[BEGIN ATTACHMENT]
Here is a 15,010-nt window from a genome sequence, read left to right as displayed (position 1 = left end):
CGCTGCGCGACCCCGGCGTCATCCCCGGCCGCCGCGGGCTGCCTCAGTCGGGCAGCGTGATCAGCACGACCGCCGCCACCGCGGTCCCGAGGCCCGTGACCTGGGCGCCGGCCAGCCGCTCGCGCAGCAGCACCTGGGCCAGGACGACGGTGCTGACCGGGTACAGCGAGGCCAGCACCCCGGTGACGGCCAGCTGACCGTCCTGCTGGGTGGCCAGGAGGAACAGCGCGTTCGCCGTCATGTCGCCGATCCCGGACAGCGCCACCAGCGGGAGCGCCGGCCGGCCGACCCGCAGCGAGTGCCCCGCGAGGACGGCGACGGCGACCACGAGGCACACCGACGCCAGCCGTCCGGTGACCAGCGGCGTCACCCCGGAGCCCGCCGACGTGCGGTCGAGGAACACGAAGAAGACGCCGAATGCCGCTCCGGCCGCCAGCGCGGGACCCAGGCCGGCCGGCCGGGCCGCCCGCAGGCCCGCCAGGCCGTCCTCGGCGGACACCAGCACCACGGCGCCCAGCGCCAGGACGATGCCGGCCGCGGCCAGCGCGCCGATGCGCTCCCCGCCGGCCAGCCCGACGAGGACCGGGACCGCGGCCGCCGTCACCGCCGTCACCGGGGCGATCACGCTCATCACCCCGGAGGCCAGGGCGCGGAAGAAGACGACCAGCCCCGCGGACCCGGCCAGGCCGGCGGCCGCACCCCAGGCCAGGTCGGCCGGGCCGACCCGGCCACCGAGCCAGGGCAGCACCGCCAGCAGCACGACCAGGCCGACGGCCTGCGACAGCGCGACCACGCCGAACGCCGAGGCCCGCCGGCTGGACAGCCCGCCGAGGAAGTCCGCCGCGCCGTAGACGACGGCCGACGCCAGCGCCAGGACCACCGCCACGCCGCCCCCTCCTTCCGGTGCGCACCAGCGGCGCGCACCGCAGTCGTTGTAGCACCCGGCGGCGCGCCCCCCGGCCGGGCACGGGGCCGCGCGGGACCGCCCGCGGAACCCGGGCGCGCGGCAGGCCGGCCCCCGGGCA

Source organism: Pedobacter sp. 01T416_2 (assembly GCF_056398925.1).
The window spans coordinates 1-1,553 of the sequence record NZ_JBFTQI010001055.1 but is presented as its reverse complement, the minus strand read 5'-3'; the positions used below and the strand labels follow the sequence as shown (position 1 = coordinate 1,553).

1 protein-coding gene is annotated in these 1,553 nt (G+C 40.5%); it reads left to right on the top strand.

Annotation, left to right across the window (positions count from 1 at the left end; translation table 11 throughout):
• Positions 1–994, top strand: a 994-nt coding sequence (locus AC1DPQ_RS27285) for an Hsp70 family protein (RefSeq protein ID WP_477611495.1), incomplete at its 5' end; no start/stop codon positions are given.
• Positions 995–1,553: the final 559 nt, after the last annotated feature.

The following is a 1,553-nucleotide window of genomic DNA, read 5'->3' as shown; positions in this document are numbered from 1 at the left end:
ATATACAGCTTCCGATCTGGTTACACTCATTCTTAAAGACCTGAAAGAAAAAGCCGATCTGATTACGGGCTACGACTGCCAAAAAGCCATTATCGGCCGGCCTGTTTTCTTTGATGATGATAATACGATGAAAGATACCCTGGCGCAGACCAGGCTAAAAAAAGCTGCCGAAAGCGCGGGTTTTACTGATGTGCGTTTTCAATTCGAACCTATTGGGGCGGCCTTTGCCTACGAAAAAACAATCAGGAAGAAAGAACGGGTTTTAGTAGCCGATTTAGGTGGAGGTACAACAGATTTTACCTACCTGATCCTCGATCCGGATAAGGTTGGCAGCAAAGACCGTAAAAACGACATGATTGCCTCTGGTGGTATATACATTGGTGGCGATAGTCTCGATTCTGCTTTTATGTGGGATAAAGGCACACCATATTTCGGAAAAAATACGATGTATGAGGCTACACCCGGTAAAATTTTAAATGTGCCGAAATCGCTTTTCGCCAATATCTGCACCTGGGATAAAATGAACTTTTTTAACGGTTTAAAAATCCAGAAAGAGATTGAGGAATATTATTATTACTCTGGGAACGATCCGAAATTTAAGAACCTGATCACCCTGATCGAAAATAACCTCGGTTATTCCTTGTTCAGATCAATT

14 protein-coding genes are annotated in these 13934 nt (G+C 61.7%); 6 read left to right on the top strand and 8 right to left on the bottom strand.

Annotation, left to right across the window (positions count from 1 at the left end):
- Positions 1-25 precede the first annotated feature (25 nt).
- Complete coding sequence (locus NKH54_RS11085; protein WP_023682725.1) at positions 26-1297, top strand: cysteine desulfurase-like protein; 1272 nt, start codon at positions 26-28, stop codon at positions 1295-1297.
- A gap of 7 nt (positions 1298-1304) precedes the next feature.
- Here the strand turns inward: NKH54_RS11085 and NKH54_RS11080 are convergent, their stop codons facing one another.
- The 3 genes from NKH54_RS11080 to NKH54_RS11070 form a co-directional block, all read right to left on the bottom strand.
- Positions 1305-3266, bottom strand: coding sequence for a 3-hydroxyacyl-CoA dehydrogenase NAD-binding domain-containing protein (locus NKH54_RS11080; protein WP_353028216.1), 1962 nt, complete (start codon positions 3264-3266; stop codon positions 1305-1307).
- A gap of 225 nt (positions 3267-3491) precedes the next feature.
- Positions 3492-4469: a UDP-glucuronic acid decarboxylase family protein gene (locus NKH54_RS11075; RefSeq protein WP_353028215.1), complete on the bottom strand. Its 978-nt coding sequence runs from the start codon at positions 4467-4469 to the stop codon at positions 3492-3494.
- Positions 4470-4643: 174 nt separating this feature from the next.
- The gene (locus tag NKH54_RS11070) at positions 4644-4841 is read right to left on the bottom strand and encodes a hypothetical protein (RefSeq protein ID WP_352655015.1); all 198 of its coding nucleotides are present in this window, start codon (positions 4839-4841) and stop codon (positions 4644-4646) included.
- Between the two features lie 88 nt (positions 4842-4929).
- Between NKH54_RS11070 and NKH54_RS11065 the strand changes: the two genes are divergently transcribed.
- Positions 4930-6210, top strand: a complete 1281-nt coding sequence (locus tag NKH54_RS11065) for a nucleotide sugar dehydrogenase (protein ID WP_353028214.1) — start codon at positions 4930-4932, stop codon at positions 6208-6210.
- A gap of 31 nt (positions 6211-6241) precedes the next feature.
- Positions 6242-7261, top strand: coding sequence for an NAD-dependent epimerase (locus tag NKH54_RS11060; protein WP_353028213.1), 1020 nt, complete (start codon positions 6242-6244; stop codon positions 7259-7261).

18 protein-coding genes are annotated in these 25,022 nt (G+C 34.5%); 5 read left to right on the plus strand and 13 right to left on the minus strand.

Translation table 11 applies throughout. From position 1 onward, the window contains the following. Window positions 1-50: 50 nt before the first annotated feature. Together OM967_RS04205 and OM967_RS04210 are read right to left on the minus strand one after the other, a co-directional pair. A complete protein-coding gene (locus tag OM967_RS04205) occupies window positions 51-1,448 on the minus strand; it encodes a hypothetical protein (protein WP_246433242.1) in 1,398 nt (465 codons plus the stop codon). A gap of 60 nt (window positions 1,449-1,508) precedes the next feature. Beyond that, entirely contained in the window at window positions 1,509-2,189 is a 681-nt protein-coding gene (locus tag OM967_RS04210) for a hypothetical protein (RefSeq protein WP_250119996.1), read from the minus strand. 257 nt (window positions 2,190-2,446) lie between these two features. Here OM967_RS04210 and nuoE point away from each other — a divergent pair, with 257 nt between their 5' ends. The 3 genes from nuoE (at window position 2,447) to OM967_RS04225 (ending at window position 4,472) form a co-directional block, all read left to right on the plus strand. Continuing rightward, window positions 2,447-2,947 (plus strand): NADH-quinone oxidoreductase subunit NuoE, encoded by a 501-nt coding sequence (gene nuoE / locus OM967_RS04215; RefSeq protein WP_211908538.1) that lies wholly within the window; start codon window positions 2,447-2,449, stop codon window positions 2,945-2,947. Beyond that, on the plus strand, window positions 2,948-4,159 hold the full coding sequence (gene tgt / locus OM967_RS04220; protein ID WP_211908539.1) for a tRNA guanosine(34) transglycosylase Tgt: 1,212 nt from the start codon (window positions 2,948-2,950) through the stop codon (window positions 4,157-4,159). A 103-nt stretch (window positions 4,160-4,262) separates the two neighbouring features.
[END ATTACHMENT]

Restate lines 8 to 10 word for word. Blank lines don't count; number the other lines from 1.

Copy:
• Positions 995–1,553: the final 559 nt, after the last annotated feature.

The following is a 1,553-nucleotide window of genomic DNA, read 5'->3' as shown; positions in this document are numbered from 1 at the left end:
ATATACAGCTTCCGATCTGGTTACACTCATTCTTAAAGACCTGAAAGAAAAAGCCGATCTGATTACGGGCTACGACTGCCAAAAAGCCATTATCGGCCGGCCTGTTTTCTTTGATGATGATAATACGATGAAAGATACCCTGGCGCAGACCAGGCTAAAAAAAGCTGCCGAAAGCGCGGGTTTTACTGATGTGCGTTTTCAATTCGAACCTATTGGGGCGGCCTTTGCCTACGAAAAAACAATCAGGAAGAAAGAACGGGTTTTAGTAGCCGATTTAGGTGGAGGTACAACAGATTTTACCTACCTGATCCTCGATCCGGATAAGGTTGGCAGCAAAGACCGTAAAAACGACATGATTGCCTCTGGTGGTATATACATTGGTGGCGATAGTCTCGATTCTGCTTTTATGTGGGATAAAGGCACACCATATTTCGGAAAAAATACGATGTATGAGGCTACACCCGGTAAAATTTTAAATGTGCCGAAATCGCTTTTCGCCAATATCTGCACCTGGGATAAAATGAACTTTTTTAACGGTTTAAAAATCCAGAAAGAGATTGAGGAATATTATTATTACTCTGGGAACGATCCGAAATTTAAGAACCTGATCACCCTGATCGAAAATAACCTCGGTTATTCCTTGTTCAGATCAATT